Contributors, Interviews, Projects

Meet the Humans: Gray Crosbie

As part of our campaign we will be introducing you to our contributors – the fabulous, creative and talented people we’ve recruited for this project.


Gray Crosbie is a queer writer and performer who often writes in the boundary between flash-fiction and poetry. Their writing has been published in journals such as Firewords Quarterly, Northwords Now and Litro. In their free time, they enjoy travelling, drag shows, and too many vegan donuts.DSC05135b

www.mcrosbie.com

[Knight Errant Press] Is gender identity a theme that comes up a lot in your writing? If not, what pushed you to explore it this time around?

[Gray]: I write about gender quite often. I think how we’ve thought of gender up until recently, particularly in terms of it being a strict binary system, is changing, which makes it an interesting topic to document and explore.

[KEP] Was there a particular book, short story, poem or event in your life that inspired you to write your own?

[G]: I tend to find inspiration in day-to-day life, in the things that go wrong, overheard conversations, daydreams etc.

[KEP] What’s the most famous book you haven’t read?/play you haven’t seen?/album you haven’t listened to?/film and TV series you haven’t watched?

[G]: Oliver Twist. The Sound of Music. Game of Thrones.

[KEP] Tea or coffee?

[G]: Nettle tea.

[KEP] Early morning or late into the night?

[G]: The place where the two meet.

[KEP] Digital or analogue?

[G]: Digital watches, analogue music.


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TCFW

Exquisite Corpse #2

Here is a little warning before you are plunged into the story below:

  1. These flash fictions are developed during our They Come From Within workshops and their many permutations.
  2. They are a hive mind effort, developed and written by a number of individuals in tandem – not all of our writers are mind readers so sometimes the stories come out a little Frankenstein but are no worse for being a little disjointed.
  3. We will be uploading these stories one at a time,  once a week during November-December 2017 – to fill in the gap that our hiatus has inadvertently created in your life. After December updates will be more or less in synch with our workshops.

Now to the story –


 

Days in the greendomes were good, nights even better. With the lights low, to replicate the solar rythms of a sun nobody remembered, you couldn’t see Yellowstone billowing around in its new home in the sky. Just weak LEDs along the walkways, the white of the apple blossoms glowing sweetly as J went along pollenating by hand, bit by bit, one by one, one to the other – doing the work of animals, because this was what happened when people only saved themselves.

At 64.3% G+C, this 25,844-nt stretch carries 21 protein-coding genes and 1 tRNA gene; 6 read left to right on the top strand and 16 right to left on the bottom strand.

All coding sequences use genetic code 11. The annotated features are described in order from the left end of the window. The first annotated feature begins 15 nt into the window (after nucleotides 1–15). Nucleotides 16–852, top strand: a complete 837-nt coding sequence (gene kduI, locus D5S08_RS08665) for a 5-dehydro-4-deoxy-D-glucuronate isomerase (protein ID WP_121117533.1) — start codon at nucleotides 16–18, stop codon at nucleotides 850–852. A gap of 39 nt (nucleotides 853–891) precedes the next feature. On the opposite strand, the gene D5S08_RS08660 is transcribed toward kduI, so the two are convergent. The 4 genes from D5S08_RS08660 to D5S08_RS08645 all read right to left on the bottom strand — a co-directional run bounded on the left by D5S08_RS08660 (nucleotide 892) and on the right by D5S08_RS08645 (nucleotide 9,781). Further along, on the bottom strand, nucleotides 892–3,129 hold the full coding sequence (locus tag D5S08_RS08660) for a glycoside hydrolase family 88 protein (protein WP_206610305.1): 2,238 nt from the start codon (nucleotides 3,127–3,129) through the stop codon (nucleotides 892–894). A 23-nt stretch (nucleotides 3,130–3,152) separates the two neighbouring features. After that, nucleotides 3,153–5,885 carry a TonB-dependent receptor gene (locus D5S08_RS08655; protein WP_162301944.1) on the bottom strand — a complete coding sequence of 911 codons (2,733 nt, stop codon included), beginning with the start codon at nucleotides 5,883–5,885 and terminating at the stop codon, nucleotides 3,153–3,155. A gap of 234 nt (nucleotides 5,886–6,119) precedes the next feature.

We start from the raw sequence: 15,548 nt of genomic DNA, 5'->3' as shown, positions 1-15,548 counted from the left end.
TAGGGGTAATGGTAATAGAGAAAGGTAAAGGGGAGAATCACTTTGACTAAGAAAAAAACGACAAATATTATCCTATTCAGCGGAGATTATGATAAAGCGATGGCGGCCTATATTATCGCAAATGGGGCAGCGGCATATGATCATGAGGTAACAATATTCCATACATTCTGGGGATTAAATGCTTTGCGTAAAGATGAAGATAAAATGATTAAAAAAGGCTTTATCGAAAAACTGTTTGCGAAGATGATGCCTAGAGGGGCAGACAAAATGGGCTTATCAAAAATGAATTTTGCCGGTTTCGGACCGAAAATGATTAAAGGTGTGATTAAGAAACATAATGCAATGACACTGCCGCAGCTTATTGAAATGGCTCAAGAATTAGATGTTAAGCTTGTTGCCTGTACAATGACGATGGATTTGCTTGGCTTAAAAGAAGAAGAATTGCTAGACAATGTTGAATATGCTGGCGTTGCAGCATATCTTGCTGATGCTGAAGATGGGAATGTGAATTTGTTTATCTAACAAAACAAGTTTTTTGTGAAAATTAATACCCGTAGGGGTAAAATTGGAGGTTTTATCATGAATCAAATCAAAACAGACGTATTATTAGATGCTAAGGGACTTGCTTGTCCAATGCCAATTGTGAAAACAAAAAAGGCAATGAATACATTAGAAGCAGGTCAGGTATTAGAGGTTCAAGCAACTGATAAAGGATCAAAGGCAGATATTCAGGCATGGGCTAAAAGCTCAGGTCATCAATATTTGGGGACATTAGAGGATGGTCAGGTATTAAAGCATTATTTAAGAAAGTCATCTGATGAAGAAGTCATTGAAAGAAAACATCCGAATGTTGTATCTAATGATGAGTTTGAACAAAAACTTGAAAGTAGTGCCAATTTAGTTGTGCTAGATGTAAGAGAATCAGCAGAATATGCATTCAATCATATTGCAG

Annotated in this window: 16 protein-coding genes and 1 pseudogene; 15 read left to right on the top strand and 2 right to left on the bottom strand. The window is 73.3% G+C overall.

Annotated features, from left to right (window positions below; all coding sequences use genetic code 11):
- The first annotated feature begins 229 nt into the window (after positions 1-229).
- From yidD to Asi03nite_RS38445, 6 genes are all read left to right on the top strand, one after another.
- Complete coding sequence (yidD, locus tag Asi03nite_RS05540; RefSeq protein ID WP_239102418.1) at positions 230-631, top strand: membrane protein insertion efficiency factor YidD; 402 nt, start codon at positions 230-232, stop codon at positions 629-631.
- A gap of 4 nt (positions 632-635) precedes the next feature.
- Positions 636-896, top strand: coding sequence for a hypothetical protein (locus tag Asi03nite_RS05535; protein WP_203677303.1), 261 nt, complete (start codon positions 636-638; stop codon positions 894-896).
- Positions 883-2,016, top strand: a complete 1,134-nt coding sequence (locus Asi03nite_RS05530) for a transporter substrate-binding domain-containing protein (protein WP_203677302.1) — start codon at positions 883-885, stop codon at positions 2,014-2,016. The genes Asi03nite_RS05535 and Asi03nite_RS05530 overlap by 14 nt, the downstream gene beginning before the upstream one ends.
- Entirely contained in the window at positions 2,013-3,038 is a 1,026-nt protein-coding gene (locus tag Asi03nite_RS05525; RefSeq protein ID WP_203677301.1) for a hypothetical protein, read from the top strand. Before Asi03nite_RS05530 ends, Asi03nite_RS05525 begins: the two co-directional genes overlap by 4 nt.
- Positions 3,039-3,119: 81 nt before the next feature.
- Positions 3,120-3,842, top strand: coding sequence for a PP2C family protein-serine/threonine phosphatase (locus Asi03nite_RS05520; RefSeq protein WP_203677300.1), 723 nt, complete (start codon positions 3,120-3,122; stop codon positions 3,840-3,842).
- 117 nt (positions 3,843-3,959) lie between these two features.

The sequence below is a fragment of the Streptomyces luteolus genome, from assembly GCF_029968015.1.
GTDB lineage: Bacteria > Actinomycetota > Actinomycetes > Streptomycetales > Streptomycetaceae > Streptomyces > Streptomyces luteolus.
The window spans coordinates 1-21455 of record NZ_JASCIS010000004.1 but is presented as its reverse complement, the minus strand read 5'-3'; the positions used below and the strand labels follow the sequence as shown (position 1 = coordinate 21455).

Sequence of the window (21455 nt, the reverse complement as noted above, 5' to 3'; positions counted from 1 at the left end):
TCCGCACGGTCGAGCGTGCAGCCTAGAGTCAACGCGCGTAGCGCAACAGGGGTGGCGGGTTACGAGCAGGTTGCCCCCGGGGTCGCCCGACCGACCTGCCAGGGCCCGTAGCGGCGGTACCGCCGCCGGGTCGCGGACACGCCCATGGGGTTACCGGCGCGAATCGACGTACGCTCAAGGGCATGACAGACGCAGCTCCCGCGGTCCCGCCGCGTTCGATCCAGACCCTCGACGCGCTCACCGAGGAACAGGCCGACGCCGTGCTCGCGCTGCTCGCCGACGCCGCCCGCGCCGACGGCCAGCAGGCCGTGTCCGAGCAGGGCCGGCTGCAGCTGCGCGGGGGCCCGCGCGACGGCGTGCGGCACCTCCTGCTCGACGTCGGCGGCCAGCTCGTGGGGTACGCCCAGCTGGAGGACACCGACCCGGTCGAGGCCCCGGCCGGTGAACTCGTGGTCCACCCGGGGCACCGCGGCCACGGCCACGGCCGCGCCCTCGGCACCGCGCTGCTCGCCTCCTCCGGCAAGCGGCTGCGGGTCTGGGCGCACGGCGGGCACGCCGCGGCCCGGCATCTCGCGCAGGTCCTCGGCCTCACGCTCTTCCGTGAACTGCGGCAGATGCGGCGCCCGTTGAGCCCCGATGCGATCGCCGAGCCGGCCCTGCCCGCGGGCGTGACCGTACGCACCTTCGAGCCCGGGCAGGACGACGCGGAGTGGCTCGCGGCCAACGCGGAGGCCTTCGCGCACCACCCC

The first whispers of the spawncall tickled the back of J’s mind, a distraction in the first days building to a babble that teased their thoughts apart. Work became difficult, distracted, and J found themselves spending unthinking hours standing in the dome’s vestibule, staring at the doors and waiting for the blinking red lights to flick to constant green. Once the doors opened then the hot, organic pressure building in their body would be released. J shuddered at the thought.

As ever, the signal came at a painfully inopportune moment; this time, when J was hunched over the centrifuge, eyes focused on the tiny gauge. The work was sensitive and vital, but there was no question of continuing once the light glowed fertile green. J shut down the equipment, their shaking hands fumbling over the sharp-edged switches. Out in the corridor, a thrumming echo of feet started to swell.

J was compelled, by a force that outweighed their reason and one that overpowered even their most basic instinct, to join the growing shoal of humans slowly gathering outside the greendomes. First, however, they were to equip themselves in gear that protected their fragile lungs and eyes. The air outside was nippy but the shoal was safe and retained much of the tepid heat of the greendomes as it progressed, at an unrelenting pace, towards a pulsating, lilac light in the distance. Eventually, J saw the familiar pyramid outline of the Temple with its smooth surfaces perpetually covered in ash and airborne debris.

Hunger pangs of every kind pinged in each of them, identical by design and irresistible. J could feel it stacking, accelerating and synchronizing through the shoal – their steps falling in ripples through the ash and blasts on the ground – leaving a pattern of waves that’d only last a minute in the world outside.

It’ll only last a minute, J told themselves.